Monkey Puzzle Tree

The Norfolk Island Pine is a member of a family called “monkey puzzle.” They are native to southern South America, New Guinea, New Caledonia and, of course, Norfolk Island, an island in the Southern Pacific Ocean. The name “monkey puzzle” comes from the fact that its pattern of branching is so irrational that you can’t tell where limbs begin or end. Another member of the family, found in Australia, is also called the Monkey Puzzle Tree because it is said that its needles are so arranged that monkeys are left totally befuddled about how to climb it.

One odd feature of the Norfolk Island Pine makes it unwise to try to start a new plant from cuttings. If you take a cutting from the vertical shoot at the top of the tree, you will ruin its appearance. If you take a cutting from a side shoot, it will root, but it will always grow horizontally, never forming a new tree.

The early pioneers of science understood that God was not forced to create anything in a certain way – there was no limit to His creativity. So they saw science as an effort to study, first hand, just how God chose to do things, or as one great scientist said, “to think God’s thoughts after Him.”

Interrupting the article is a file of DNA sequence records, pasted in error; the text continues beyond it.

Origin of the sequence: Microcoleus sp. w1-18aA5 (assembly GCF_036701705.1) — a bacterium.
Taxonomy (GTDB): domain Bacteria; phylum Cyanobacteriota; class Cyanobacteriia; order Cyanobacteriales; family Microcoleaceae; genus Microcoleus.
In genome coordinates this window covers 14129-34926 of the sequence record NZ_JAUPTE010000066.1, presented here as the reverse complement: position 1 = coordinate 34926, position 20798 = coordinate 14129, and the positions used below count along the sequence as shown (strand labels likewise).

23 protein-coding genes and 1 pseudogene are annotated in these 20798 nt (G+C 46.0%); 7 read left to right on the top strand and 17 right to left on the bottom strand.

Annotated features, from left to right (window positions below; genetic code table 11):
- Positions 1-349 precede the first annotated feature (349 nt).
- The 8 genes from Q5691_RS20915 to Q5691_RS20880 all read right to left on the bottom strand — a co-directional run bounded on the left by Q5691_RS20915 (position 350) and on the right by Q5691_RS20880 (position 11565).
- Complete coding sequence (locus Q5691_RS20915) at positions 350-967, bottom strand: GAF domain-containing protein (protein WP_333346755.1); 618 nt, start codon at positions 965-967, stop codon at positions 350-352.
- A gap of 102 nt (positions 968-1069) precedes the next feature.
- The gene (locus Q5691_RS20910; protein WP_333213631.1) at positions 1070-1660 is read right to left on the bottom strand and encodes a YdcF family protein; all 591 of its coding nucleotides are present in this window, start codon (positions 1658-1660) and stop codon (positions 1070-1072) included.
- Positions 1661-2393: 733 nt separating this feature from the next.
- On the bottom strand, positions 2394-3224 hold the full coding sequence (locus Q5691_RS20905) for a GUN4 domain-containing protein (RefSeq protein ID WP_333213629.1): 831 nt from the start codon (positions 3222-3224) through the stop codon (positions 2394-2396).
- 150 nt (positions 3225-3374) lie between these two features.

How far we fail to see

into the wonder of our beginning

retreating within our own minds

to the safest corners of explaination

 

in answer to all  the genius

the infinity of  the universe

that pales in comparison

to you

 

for whom all else was made

to entice you to look

to invite you to listen

and so cause you to smile

 

at the genius of love

like a message in a bottle

written to be found

and so read all the way home

 

by

peter harris

 

 

 

 

 

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~ by rimofheaven on April 5, 2008.

2 Responses to “Monkey Puzzle Tree”

  1. [...] (Images via taostelecommunity and rimofheaven) [...]

  2. [...] (Images via taostelecommunity and rimofheaven) [...]

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